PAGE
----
Copper is a highly reactive metal that in the biological world is essential in some enzyme functions 1,2, but in higher concentrations is potently toxic including in the nanoparticulate form 3,4. Concern over copper toxicity has become more relevant as CNPs and other copper-based nanomaterials are utilized, due to the increased surface area/mass for nanostructures. Thus, even a small mass of copper, in nanoparticle form, could cause local toxicity due to its ability to penetrate the cell and be broken down into reactive forms. Some biological species can complex with and chelate metal ions, and even incorporate them into biological structures as has been described in marine mussels 5. In studying the potential toxic effects of nanomaterials 4, it was discovered that over time, and under biological conditions used for typical cell culturing (37 °C and 5% CO2), stable copper biocomposites could be formed with a high-aspect ratio (linear) structure.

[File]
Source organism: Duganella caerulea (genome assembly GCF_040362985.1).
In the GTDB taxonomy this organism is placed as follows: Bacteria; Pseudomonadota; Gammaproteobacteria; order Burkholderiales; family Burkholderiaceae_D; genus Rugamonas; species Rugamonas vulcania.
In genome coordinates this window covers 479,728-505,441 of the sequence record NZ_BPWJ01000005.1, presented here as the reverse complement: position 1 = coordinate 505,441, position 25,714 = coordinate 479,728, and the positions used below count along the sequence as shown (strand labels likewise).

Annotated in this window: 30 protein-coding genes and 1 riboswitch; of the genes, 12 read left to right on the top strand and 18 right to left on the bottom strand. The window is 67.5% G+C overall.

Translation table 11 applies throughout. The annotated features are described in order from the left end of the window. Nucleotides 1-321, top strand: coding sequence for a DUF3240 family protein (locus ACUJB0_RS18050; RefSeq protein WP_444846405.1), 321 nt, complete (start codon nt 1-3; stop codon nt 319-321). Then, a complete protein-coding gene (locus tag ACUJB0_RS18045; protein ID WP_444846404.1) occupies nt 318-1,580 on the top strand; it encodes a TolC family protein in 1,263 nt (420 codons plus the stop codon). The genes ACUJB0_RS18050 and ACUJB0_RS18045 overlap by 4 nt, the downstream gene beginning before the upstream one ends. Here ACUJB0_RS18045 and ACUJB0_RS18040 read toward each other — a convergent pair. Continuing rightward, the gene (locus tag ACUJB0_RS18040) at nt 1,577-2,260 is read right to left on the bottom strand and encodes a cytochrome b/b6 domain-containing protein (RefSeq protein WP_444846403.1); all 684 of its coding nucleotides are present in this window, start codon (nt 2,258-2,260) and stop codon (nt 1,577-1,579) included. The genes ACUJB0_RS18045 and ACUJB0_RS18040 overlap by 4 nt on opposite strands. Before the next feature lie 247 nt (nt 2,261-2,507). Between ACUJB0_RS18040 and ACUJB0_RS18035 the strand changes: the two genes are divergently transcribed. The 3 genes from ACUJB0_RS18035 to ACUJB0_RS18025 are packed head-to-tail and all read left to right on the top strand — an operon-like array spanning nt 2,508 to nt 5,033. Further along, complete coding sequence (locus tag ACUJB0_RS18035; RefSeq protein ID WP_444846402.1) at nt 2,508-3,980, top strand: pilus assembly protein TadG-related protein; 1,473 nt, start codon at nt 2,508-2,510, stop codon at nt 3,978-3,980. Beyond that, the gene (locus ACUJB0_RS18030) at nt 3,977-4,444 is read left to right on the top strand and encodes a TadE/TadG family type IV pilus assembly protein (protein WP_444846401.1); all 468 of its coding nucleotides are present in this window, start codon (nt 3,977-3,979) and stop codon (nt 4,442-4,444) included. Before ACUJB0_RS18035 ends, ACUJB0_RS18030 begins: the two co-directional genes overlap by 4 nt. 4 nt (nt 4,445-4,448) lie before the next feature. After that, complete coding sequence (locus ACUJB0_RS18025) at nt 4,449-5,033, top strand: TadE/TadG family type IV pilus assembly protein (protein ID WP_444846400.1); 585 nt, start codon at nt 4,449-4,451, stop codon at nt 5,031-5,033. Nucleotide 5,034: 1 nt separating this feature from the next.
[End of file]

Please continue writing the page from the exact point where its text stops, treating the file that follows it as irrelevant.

By a process of elimination, the initial discovery of these linear biocomposites, which occurred in complete cell culture media, was simplified to a defined protocol of essential elements needed for the biocomposites to self-assemble. Self-assembly of two types of highly linear biocomposites was discovered to be possible with two starting metal components: 1) CNPs and 2) copper sulfate, with the common biological component being cystine. Although more complex, so called “urchin” and “nanoflower” type copper-containing structures with nanoscale and microscale features have been previously reported, these were produced under non-biological conditions, such as temperatures of 100 °C or greater 6-8. To our knowledge, synthesis of individual, linear copper-containing nanostructures that are scalable in liquid phase under biological conditions has not been previously described.